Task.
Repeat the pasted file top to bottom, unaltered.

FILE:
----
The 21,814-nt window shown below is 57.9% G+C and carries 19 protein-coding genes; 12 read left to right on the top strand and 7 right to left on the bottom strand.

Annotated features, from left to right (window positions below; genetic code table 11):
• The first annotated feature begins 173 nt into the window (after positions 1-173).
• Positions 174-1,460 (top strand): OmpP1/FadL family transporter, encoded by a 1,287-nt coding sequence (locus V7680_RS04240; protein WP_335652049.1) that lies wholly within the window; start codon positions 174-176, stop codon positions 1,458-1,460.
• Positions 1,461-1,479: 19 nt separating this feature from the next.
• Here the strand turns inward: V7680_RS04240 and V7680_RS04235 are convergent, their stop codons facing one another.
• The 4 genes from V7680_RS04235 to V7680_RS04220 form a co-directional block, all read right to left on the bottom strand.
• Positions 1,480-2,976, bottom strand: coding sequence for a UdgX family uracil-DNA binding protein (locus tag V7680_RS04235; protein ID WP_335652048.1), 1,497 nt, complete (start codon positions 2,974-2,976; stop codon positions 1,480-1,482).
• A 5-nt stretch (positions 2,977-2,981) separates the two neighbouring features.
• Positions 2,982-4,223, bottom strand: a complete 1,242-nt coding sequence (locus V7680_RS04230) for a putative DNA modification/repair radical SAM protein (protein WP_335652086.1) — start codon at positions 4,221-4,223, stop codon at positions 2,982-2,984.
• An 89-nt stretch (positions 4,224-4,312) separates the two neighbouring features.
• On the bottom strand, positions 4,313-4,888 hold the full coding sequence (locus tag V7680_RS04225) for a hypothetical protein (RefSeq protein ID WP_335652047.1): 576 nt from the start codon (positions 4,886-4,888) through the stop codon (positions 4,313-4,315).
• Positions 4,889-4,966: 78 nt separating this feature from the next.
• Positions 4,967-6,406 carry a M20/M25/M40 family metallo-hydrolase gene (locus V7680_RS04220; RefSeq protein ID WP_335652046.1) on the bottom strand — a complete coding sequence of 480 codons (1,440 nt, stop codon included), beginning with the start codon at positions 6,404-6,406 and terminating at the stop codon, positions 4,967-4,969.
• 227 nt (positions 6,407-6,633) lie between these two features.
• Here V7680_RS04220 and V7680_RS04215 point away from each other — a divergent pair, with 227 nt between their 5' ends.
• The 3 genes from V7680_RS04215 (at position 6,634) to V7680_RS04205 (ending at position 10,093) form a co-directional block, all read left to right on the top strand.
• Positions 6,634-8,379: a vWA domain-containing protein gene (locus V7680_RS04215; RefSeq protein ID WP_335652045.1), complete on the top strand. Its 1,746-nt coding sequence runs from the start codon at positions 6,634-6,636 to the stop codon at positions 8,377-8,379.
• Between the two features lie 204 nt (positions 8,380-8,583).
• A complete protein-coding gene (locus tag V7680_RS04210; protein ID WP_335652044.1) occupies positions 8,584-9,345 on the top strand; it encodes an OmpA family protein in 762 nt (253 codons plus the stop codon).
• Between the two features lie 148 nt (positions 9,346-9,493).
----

The 21,814-nt window shown below is 57.9% G+C and carries 19 protein-coding genes; 12 read left to right on the top strand and 7 right to left on the bottom strand.

Annotated features, from left to right (window positions below; genetic code table 11):
• The first annotated feature begins 173 nt into the window (after positions 1-173).
• Positions 174-1,460 (top strand): OmpP1/FadL family transporter, encoded by a 1,287-nt coding sequence (locus V7680_RS04240; protein WP_335652049.1) that lies wholly within the window; start codon positions 174-176, stop codon positions 1,458-1,460.
• Positions 1,461-1,479: 19 nt separating this feature from the next.
• Here the strand turns inward: V7680_RS04240 and V7680_RS04235 are convergent, their stop codons facing one another.
• The 4 genes from V7680_RS04235 to V7680_RS04220 form a co-directional block, all read right to left on the bottom strand.
• Positions 1,480-2,976, bottom strand: coding sequence for a UdgX family uracil-DNA binding protein (locus tag V7680_RS04235; protein ID WP_335652048.1), 1,497 nt, complete (start codon positions 2,974-2,976; stop codon positions 1,480-1,482).
• A 5-nt stretch (positions 2,977-2,981) separates the two neighbouring features.
• Positions 2,982-4,223, bottom strand: a complete 1,242-nt coding sequence (locus V7680_RS04230) for a putative DNA modification/repair radical SAM protein (protein WP_335652086.1) — start codon at positions 4,221-4,223, stop codon at positions 2,982-2,984.
• An 89-nt stretch (positions 4,224-4,312) separates the two neighbouring features.
• On the bottom strand, positions 4,313-4,888 hold the full coding sequence (locus tag V7680_RS04225) for a hypothetical protein (RefSeq protein ID WP_335652047.1): 576 nt from the start codon (positions 4,886-4,888) through the stop codon (positions 4,313-4,315).
• Positions 4,889-4,966: 78 nt separating this feature from the next.
• Positions 4,967-6,406 carry a M20/M25/M40 family metallo-hydrolase gene (locus V7680_RS04220; RefSeq protein ID WP_335652046.1) on the bottom strand — a complete coding sequence of 480 codons (1,440 nt, stop codon included), beginning with the start codon at positions 6,404-6,406 and terminating at the stop codon, positions 4,967-4,969.
• 227 nt (positions 6,407-6,633) lie between these two features.
• Here V7680_RS04220 and V7680_RS04215 point away from each other — a divergent pair, with 227 nt between their 5' ends.
• The 3 genes from V7680_RS04215 (at position 6,634) to V7680_RS04205 (ending at position 10,093) form a co-directional block, all read left to right on the top strand.
• Positions 6,634-8,379: a vWA domain-containing protein gene (locus V7680_RS04215; RefSeq protein ID WP_335652045.1), complete on the top strand. Its 1,746-nt coding sequence runs from the start codon at positions 6,634-6,636 to the stop codon at positions 8,377-8,379.
• Between the two features lie 204 nt (positions 8,380-8,583).
• A complete protein-coding gene (locus tag V7680_RS04210; protein ID WP_335652044.1) occupies positions 8,584-9,345 on the top strand; it encodes an OmpA family protein in 762 nt (253 codons plus the stop codon).
• Between the two features lie 148 nt (positions 9,346-9,493).